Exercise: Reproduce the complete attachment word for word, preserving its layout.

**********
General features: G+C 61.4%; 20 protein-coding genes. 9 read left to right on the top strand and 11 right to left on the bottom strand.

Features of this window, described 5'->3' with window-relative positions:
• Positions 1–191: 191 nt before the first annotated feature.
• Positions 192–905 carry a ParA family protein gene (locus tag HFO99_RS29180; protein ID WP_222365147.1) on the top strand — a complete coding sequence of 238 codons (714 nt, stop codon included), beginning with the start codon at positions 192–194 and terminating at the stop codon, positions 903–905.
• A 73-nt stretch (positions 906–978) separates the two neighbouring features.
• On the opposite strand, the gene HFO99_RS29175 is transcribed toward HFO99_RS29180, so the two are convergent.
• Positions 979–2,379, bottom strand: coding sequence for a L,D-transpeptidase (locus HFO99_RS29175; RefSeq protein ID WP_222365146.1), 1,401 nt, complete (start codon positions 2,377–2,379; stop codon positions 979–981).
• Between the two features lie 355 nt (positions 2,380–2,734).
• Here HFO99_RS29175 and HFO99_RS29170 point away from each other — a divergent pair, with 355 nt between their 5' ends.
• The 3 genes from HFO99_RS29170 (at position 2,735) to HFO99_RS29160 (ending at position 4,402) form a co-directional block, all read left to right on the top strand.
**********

General features: G+C 61.4%; 20 protein-coding genes. 9 read left to right on the top strand and 11 right to left on the bottom strand.

Features of this window, described 5'->3' with window-relative positions:
• Positions 1–191: 191 nt before the first annotated feature.
• Positions 192–905 carry a ParA family protein gene (locus tag HFO99_RS29180; protein ID WP_222365147.1) on the top strand — a complete coding sequence of 238 codons (714 nt, stop codon included), beginning with the start codon at positions 192–194 and terminating at the stop codon, positions 903–905.
• A 73-nt stretch (positions 906–978) separates the two neighbouring features.
• On the opposite strand, the gene HFO99_RS29175 is transcribed toward HFO99_RS29180, so the two are convergent.
• Positions 979–2,379, bottom strand: coding sequence for a L,D-transpeptidase (locus HFO99_RS29175; RefSeq protein ID WP_222365146.1), 1,401 nt, complete (start codon positions 2,377–2,379; stop codon positions 979–981).
• Between the two features lie 355 nt (positions 2,380–2,734).
• Here HFO99_RS29175 and HFO99_RS29170 point away from each other — a divergent pair, with 355 nt between their 5' ends.
• The 3 genes from HFO99_RS29170 (at position 2,735) to HFO99_RS29160 (ending at position 4,402) form a co-directional block, all read left to right on the top strand.